With a previous EP ("Rivolta Silenziosa") the US wandering HUMANWINE introduced us full-on to their narrative world of Vinland. They matched the metaphor-as-politics (and vice versa) stories with a gutter-circus-folk sound style that was a stunning marriage of simplicity and subtlety. It's sepiachord required listening.
On their full-length follow up, "Fighting Naked", the band continued to explore their Vinlandish themes but the music had more of a "rock" feel. The end result was good, but the band seemed a little uncomfortable in their new skin.
The new EP ("Mass Exodus") finds the band returning to a three song format and returning to more pared down arrangements. The results are arresting.
Of the three pieces found on this CD the last, "Our Devolution is Televised", best continues the work that Vinland fans love. It's political (of course) and features an infectious circus bounce. It could easily have been slipped in as the fourth track on "Rivolta Silenziosa" and held its own against the great songs found there.
The opening piece on this new EP is also overtly political: "1st Amendment". Its "be the media" messsage might come across as a nuts-and-bolts politcal screed... were it not so spare and, well, pretty. It builds and flows nicely showing off the performers individual strengths especially Holly Brewer's remarkable voice. Its a perfect appetizer for the middle piece: "Megan Rose".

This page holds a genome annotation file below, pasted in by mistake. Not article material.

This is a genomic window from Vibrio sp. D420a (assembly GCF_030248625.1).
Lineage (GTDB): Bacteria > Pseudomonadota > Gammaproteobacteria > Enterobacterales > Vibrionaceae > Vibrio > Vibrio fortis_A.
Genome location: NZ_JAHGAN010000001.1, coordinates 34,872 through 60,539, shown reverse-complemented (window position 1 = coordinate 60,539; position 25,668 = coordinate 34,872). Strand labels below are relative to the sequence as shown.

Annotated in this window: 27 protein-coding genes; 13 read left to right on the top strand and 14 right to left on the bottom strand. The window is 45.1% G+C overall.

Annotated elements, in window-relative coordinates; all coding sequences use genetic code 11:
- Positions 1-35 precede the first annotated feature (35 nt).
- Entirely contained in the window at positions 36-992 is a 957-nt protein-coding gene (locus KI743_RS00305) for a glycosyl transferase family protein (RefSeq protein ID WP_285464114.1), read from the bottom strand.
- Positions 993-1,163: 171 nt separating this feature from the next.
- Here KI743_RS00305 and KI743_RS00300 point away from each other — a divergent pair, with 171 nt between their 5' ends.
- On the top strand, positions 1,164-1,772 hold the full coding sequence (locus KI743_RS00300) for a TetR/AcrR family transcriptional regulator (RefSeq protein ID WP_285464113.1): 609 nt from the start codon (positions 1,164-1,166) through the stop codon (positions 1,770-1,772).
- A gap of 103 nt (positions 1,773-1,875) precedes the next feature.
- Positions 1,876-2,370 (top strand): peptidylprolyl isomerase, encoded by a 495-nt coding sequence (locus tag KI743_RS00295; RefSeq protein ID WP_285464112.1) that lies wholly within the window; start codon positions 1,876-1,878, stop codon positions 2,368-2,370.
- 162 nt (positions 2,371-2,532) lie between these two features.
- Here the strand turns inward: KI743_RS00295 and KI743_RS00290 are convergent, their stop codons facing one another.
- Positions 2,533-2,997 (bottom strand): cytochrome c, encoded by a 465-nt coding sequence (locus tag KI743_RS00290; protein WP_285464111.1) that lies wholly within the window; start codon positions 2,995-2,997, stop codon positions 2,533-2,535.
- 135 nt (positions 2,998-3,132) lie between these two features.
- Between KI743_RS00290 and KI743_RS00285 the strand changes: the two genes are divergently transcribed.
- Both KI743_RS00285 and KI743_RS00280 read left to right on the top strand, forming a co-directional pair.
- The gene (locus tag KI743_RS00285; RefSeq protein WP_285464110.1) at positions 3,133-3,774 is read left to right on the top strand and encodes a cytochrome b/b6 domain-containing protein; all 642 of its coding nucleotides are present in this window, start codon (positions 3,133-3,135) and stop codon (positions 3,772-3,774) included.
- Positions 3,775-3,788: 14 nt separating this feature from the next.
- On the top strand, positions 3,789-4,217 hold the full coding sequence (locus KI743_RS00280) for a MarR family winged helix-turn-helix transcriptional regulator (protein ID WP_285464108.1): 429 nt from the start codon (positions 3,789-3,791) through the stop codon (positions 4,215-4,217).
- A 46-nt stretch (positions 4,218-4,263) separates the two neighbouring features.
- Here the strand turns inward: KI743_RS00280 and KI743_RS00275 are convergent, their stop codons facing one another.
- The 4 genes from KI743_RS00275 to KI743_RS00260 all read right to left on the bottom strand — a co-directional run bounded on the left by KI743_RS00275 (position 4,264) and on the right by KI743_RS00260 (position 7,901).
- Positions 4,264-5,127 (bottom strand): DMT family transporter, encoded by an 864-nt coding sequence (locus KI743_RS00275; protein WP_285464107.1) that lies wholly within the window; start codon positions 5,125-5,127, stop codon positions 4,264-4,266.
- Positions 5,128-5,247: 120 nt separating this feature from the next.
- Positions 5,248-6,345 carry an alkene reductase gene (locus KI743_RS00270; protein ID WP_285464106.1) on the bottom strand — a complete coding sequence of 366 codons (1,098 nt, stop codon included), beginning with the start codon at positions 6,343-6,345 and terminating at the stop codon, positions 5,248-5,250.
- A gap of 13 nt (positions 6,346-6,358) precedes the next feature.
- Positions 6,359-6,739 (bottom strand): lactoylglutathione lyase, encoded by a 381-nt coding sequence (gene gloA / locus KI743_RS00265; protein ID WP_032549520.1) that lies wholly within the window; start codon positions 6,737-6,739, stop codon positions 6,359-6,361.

"Megan Rose" seems to pre-date the existence of HUMANWINE as a band and features Holly alone, just her voice and a piano. When the song starts you'd be forgiven for thinking that this is merely a ballad of friendship to the title character. It *IS* that, but takes stomach-wrenching turns that are all the more powerful because you don't see them coming. This is the key to tragedy: you don't see it coming. "Megan Rose" is a beautiful, seductive PUNCH IN THE GUT that will make you cough up a bit of blood and still make you want to play it over and over... even if, like me, you found yourself on the verge of tears the first time you heard it. This really is one of those songs that descriptions fail for, you have to sit down and listen to it. And you should.
HUMWINE's DIY aesthetic has never been more clear in their sound ~and~ in the EP's visual presentation. Not only does the look and feel of the packaging clearly place the band in the line of descent from seminal grass-roots political rollickers Crass but HUMANWINE does something other bands never seem to do: give credit where it's due!
Lots of politically charged punk bands have aped the art of Crass, but this is the first time I can think of where credit for inspiration is given to the artist responsible for this distinctive look: Gee Vaucher. Kudos.